And so all of a sudden we had a story, one we all knew far too well.

Next, we had to make decisions about costumes and locations. The first decision was easy. We had to dance in heels. And if Shruthi and I were to play diva fairy godmothers, we had to look supremely extra. The first and last place we looked for costumes was my closet.



Why do I own two feathered headpieces you ask? …why not?

I spread every extra piece of clothing I owned on my bed and got to work mixing and matching. There was a point when I wanted desperately for CK to wear a bright green corset that I’d worn as the Joker for Halloween. He was vehemently opposed to that idea. Eventually we settled on looks that were just the right amount of extra. Then we got to work trying to encapsulate the anger felt during the I Do segment of the story. Faux black leather ended up being our saving grace. Glitter was also paramount. We used it every day of filming. Shruthi and CK had to tell me more than a few times to go easy on the glitter, but why listen when you can glow, you know?



Me being the definition of grunge in an alleyway at 1am. Looking this good while staying up that late is a special skill.

Since embracing one’s identity (~#pride~) was at the core of the video, we wanted each scene to be as colorful as possible. We toyed around with the idea of a nightclub setting, drawn in by the possibility of bright neon lights, but this proved to be logistically unfeasible. So, instead we opted for a “nightclub bathroom” (aka the huge bathroom in the basement of Stata). We bought some really fancy lights and lit the place up with pinks and yellows. Our other filming spots were Walker Memorial and the alleyway behind the MIT Museum.



The Stata bathroom always wanted to be pink and I’m glad we helped it discover itself.


Rehearsing and filming were very challenging processes for us. At the time I was apprenticing with the Boston Beautease, a local Burlesque troupe, on Wednesday and Sunday evenings while also taking two evening Theater classes. Shruthi was working 9am to 6pm at Google, so scheduling was an absolute nightmare. We spent many nights in the studio past midnight, teaching each other choreo and cleaning until we achieved synchronization.

Our film “crew” consisted of us and one other person, our dear friend Faraaz ‘19, a total camera novice. We wanted dynamic shots with crazy closeups and wild angles. Easier said than done. Faraaz stayed with us till 3am some nights, retaking shots where we’d messed up the choreo, or blanked on facials, or accidentally stepped out of the light. His dedication really reminded me of the magic of MIT. It’s the kind of place where people will take time out of their days to help you celebrate your passions.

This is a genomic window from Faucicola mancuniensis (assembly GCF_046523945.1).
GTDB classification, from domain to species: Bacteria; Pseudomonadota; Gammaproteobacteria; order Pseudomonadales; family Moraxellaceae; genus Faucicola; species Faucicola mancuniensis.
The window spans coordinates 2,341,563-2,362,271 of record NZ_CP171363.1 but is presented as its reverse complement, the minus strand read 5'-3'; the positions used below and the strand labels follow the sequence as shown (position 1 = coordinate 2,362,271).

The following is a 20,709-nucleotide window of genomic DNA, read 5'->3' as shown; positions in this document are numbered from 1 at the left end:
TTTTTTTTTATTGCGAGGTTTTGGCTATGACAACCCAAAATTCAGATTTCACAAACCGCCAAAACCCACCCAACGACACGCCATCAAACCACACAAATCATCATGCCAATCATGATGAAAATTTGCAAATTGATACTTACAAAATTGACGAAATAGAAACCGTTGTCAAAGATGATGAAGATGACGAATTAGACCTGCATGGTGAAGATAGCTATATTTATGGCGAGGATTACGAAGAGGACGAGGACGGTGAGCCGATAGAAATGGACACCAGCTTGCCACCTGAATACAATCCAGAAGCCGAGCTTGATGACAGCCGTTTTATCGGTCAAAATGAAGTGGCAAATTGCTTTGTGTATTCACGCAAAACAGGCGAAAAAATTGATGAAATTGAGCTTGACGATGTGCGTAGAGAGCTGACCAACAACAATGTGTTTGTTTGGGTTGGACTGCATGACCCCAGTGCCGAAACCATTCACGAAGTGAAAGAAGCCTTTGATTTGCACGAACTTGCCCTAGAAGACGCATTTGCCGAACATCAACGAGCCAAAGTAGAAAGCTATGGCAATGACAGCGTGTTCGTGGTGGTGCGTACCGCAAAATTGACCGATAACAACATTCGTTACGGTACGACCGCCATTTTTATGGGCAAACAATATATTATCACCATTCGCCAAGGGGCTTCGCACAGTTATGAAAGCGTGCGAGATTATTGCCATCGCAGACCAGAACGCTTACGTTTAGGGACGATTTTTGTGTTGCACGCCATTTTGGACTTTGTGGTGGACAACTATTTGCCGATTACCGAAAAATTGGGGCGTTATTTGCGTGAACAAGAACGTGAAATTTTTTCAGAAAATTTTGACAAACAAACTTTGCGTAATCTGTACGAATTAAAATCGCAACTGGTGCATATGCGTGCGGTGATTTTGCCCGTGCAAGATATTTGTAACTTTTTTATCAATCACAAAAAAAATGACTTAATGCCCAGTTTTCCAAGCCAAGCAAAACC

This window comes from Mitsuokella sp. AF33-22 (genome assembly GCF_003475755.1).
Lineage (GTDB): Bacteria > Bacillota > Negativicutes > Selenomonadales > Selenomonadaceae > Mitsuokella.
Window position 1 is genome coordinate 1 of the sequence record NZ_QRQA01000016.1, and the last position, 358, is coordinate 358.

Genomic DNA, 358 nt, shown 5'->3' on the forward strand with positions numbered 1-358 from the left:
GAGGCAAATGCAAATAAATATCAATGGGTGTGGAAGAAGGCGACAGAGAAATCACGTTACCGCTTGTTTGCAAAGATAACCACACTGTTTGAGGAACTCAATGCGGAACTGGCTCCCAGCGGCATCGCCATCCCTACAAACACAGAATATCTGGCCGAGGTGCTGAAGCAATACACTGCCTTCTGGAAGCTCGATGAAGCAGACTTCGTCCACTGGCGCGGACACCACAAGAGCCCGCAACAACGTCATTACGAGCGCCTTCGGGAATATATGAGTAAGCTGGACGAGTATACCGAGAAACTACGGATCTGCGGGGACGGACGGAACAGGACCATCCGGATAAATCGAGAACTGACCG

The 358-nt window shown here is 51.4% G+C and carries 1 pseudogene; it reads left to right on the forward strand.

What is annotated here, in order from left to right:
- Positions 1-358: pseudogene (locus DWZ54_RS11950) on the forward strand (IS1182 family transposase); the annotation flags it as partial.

Doing CK’s makeup was one of my favorite parts of the filming process. He has perfect skin and amazing cheekbones, such a good canvas ugh.

When the time finally came to release the video, a latent panic set in. The fear of discovery finally manifested and we found ourselves making lists of family members we would have to block on FaceBook and Instagram before releasing. These were people who wanted the best for us but wouldn’t understand why a young architecture major would yearn for a pair of heels. Or why a NIgerian chemical engineer would dance so provocatively in so little clothing for the whole world to see. “Which descent man will marry her now?” “Which company will hire her after seeing this?” I could already hear them huffing and puffing. It took a lot not to feel slightly ashamed of the video. As our most extrinsic emotion, shame stems from the external reactions to the internal decisions we make. We learn what’s “good” from our families. And then some of us spend our lives redefining good until we no longer see ourselves as bad.

Don’t get me wrong, I love my family to death. So do Shruthi and CK. But it puts an incredible weight on us to think we are disappointing them by being ourselves. Shruthi was so paranoid about being discovered via a Google name search that we almost resorted to code names for this blog post. I share her trepidation to some extent. I don’t know what my mom will say when she sees this video. I haven’t made efforts to hide it from her but I haven’t gone out of my way to show it to her either. I feel this constant pressure to be wholesome, ladylike, a good woman, respectable. Shrouded by this crowdsourced idea that a respectable life requires working a respectable job while adhering to respectability politics. Why can’t I just be respected? I’ve loved watching as our generation destroys this old paradigm and asks this question of our elders. Why can’t we just be respected. I know drag queens who moonlight as field engineers and amazing twerkers who work on dev teams at tech startups. I watch my friends free themselves, follow their passions, create absolutely brilliant content, and I can’t help but wonder when their families will be just as proud of them as I am.

The video is here. Free and open to all who have access to the interwebs. I hope it’s as meaningful to you as it is to me.